Running your clinic on time is a challenge for many offices. One determining factor in a clinician’s ability to keep on schedule is the importance of good clinical organization. Having the side units, clinic, and sterilization area clean and well organized will help the clinical team work more efficiently. If the clinic and side units are well organized and the clinicians have everything they need they can easily adjust the procedure for late patients or patients with breakage.
Spending valuable minutes searching for items will not allow them to accomplish as much as possible during an appointment. As I work with offices across the country I have the opportunity to observe the clinic in full production. Too many times on a busy day, in the middle of the afternoon, I see the clinical teams searching in multiple drawers and cabinets for items, asking other team members “have you seen the ___?” Besides taking valuable patient care minutes, this may give the office a feeling of disorganization and confusion.
I have found the best way to get all necessary items in the units in an organized fashion is to remove everything from one chairside unit. Then work together as a team to select all items needed to complete each procedure from archwires to bonding and banding procedures. Once all items are located the organization portion begins. Grouping items together as they are needed for procedures will help the clinicians set up for a procedure more efficiently. This will also help them switch procedures if a patient comes in with some breakage or the doctor decides to add a step to the scheduled procedure.Drawer organization will determined by the size and number of drawers and the items needed. Organizational items can be purchased from a multitude of retail suppliers. Dux, Hu-Friedy, Boyd, OrthoEssentials and other companies have great drawer organizers. For some of the smaller items, I have found craft stores offer good solutions.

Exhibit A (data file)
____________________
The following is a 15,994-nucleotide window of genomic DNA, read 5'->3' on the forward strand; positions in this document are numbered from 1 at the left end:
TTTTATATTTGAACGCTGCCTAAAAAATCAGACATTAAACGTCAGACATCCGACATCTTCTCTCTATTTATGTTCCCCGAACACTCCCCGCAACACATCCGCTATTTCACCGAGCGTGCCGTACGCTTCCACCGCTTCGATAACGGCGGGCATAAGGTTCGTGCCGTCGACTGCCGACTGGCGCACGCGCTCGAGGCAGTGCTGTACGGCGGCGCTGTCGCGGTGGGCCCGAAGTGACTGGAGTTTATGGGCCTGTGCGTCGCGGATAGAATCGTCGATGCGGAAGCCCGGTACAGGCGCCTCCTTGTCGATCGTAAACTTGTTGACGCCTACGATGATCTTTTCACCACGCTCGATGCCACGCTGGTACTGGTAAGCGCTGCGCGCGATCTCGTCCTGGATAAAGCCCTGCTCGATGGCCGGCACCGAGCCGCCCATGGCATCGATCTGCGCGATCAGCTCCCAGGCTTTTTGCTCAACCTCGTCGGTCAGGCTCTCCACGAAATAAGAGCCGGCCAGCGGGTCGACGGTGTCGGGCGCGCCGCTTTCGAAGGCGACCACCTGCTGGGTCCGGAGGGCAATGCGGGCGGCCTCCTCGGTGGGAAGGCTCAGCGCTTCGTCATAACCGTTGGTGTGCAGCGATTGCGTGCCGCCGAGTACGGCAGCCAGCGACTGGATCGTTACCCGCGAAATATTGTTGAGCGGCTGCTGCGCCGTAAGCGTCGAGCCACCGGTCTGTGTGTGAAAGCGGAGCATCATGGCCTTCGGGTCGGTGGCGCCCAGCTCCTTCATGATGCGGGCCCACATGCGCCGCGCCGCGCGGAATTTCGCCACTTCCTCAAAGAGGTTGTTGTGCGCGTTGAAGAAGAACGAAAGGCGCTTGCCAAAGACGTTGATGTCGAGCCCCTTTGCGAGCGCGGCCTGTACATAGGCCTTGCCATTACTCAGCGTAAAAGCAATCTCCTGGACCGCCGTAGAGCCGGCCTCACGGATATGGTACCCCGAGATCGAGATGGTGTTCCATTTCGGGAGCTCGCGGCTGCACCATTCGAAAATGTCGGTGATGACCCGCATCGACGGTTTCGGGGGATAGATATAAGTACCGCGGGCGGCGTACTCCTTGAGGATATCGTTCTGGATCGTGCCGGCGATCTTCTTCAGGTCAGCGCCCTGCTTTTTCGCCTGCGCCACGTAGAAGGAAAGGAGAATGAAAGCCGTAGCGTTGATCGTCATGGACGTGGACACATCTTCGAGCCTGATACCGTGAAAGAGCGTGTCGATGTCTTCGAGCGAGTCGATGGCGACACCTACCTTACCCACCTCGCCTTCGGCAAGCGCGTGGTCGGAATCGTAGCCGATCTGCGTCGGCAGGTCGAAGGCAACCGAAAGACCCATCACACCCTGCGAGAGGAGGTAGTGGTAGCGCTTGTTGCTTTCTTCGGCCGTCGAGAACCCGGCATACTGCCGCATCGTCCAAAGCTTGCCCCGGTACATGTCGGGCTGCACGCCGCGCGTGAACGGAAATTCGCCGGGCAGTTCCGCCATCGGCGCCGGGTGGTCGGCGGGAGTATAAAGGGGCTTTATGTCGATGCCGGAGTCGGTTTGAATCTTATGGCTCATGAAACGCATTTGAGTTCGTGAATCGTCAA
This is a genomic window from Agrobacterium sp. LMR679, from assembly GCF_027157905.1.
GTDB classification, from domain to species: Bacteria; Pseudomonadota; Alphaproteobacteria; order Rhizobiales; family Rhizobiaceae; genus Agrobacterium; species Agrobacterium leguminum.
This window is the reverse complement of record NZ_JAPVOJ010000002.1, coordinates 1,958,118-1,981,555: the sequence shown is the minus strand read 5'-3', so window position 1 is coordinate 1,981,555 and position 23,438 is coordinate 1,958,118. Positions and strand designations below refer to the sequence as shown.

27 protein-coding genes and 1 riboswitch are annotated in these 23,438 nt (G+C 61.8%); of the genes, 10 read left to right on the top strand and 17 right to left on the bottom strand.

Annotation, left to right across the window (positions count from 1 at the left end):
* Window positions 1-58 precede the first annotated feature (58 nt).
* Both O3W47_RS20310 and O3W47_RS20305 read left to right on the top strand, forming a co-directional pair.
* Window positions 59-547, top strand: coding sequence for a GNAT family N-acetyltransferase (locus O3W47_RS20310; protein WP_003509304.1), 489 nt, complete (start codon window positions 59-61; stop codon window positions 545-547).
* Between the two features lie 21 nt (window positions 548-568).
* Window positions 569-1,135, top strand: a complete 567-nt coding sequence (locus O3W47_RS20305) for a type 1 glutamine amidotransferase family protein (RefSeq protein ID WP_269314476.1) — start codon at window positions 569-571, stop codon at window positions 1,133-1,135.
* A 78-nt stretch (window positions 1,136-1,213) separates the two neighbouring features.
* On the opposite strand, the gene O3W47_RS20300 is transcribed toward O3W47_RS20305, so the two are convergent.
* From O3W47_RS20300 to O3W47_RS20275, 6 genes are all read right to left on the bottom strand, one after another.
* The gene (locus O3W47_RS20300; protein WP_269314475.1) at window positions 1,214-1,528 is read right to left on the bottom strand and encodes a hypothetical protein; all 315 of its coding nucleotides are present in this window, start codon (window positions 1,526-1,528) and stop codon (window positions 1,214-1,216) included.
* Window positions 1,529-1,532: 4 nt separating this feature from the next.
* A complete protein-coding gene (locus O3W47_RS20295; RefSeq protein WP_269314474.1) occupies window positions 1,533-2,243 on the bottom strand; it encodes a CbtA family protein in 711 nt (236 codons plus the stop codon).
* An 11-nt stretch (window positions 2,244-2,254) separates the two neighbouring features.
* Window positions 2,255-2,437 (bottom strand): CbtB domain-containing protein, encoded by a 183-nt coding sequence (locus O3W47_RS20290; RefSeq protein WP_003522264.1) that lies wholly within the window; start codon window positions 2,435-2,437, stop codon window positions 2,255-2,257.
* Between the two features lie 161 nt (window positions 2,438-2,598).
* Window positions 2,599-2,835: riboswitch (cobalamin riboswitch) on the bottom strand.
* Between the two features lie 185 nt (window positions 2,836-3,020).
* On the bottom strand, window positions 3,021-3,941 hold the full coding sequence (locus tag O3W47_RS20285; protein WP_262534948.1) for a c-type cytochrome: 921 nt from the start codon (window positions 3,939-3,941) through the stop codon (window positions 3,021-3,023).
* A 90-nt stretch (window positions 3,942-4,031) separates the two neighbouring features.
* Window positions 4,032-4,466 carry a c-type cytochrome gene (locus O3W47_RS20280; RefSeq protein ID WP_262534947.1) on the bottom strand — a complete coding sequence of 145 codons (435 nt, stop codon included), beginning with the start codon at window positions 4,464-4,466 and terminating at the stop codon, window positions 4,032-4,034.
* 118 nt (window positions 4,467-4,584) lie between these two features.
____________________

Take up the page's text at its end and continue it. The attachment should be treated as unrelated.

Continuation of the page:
Now that one unit is organized in the most efficient manner, the remaining units will be organized in the same manner. Having each unit consistently designed will help clinicians switch chairs and still be able to work at the same efficiency level. This will also help as new clinical team members are brought into the office.
We now have all the units free of clutter and unnecessary items, so continue to move through the clinical cabinetry with the same process. If an item has not been used in the past 6 months it should be removed from the clinic and placed into a storage room. If an item has not been used for over a year, it is probably dumpster material. There may be items that have not been used in over a year but can be donated to a school or other program to make use of them.
Andrea Cook’s in-office, hands-on training is based on knowledge gained through 20 years of chair side experience. She is a clinical consultant and trainer for premier orthodontic offices across the country. Contact Andrea at Andrea Cook Consulting.